Posts filed under: Stains

This blog is a followup to the previous article “The H&E Stain: Far From Routine”.  In that article, the basics of the routine hematoxylin and eosin (H&E) stain were discussed.  Now we shall discuss how to trouble shoot the routine...
[Editor’s note:  Segments of following blog are taken directly from an original article “The H&E Stain: Far from Routine” published by the author in Advance for Medical Professionals in April 2002.]   What exactly is a routine “H&E”?  And what...
In the histology world, the mere mention of a “silver stain” may be the cause of panic and uncertainty with regard to the performance of the stain, and the quality of the final resulting microscope slide.  All other special stains,...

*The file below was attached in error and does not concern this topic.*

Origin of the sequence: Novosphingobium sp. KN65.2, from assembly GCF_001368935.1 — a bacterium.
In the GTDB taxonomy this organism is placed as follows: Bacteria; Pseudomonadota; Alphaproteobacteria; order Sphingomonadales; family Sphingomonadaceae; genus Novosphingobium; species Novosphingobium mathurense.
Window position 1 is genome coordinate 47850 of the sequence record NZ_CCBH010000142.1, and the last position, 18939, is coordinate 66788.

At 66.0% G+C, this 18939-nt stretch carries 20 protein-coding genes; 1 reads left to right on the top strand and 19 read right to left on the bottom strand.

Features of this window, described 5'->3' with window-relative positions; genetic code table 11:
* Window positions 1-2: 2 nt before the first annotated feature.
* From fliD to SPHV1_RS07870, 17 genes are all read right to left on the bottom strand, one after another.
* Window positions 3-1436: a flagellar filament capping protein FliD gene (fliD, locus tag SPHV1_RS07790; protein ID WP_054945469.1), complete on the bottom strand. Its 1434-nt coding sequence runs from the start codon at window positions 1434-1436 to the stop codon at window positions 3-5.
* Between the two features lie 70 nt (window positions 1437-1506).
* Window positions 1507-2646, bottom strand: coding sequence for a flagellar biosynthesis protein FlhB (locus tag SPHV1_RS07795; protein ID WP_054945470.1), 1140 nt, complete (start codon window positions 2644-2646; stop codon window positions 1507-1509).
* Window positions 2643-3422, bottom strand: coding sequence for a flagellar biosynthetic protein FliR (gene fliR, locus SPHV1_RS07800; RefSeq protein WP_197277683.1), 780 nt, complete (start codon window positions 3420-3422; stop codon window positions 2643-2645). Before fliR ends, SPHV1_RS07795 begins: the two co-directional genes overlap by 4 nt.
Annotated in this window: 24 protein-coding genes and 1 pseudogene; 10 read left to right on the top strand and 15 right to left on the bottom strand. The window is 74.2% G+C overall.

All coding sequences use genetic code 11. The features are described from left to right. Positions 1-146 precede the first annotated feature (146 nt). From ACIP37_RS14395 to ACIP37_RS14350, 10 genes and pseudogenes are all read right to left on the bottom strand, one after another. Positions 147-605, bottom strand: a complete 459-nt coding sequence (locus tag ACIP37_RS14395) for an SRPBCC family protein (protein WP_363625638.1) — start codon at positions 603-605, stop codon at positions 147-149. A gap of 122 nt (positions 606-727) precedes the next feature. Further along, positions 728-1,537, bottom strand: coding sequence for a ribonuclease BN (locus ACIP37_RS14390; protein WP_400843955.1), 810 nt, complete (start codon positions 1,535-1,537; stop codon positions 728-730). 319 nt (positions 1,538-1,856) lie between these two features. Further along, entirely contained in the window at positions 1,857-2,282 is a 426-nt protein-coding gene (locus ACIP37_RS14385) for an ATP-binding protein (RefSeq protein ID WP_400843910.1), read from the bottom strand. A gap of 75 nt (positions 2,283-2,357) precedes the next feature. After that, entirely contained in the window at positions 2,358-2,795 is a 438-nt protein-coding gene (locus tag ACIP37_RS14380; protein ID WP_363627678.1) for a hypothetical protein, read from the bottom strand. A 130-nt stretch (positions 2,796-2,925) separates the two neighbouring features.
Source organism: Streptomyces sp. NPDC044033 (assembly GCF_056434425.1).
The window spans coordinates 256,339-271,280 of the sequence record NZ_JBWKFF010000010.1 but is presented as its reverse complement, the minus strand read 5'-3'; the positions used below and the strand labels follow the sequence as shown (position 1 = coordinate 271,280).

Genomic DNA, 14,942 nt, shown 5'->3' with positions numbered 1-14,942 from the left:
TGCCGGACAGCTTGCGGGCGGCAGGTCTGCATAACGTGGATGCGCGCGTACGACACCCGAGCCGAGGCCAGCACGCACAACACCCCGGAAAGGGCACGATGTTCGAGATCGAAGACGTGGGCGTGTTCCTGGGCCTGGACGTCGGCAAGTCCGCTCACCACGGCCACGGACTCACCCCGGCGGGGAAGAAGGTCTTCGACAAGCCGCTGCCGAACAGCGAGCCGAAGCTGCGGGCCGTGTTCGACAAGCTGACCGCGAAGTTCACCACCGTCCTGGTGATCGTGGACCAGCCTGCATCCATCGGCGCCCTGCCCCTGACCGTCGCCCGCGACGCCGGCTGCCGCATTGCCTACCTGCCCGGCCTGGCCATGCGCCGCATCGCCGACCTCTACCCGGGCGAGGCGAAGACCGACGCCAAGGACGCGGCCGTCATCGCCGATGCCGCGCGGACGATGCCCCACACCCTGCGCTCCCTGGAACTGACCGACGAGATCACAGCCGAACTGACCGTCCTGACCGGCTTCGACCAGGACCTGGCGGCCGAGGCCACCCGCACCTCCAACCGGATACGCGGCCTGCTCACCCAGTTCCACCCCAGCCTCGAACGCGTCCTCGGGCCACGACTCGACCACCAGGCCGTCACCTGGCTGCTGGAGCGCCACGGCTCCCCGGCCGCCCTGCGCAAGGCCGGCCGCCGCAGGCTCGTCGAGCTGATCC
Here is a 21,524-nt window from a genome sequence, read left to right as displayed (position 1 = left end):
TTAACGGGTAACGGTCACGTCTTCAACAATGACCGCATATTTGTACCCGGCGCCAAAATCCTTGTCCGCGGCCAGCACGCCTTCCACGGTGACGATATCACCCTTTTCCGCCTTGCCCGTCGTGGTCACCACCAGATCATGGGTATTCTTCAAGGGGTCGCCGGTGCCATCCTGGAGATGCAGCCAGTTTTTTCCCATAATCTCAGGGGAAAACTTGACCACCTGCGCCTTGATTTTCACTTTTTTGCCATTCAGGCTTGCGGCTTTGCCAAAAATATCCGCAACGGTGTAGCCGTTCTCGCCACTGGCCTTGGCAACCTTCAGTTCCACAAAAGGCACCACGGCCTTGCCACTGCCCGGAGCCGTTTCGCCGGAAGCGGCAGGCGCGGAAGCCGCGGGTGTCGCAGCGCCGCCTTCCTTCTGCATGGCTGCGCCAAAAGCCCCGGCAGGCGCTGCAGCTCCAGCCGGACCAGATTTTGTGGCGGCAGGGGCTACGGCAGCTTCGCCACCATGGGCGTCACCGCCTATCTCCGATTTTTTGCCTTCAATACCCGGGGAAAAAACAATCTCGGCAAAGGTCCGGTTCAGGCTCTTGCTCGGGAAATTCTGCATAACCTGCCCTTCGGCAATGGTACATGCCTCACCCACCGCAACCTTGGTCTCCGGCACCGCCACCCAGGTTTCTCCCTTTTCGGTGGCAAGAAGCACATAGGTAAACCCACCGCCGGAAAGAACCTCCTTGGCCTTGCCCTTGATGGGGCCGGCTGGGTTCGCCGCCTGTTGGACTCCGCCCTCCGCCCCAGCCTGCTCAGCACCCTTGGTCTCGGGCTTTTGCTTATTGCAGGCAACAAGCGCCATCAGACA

The staining of microorganisms in histology can be challenging. Filamentous fungi and associated conidia are more easily demonstrated as they are visible under light microscopy when stained with periodic acid Schiff’s (PAS) as in Figure 1. The diameter of fungi...
Fungi include molds, yeasts and higher fungi. All fungi are eukaryotic and have sterols but not peptidoglycan in their cell membrane. Their cell walls are composed of cellulose; the same building blocks that plants use. Fungi may produce large, reproductive...
When staining sections for the presence of carbohydrates, the two main classes under investigation are glycogen and mucins.  Mucins include substances referred to as mucopolysaccharides, mucosubstances, glycoproteins and glycoconjugates. Mucins provide an environment that is conducive to molecular diffusion of...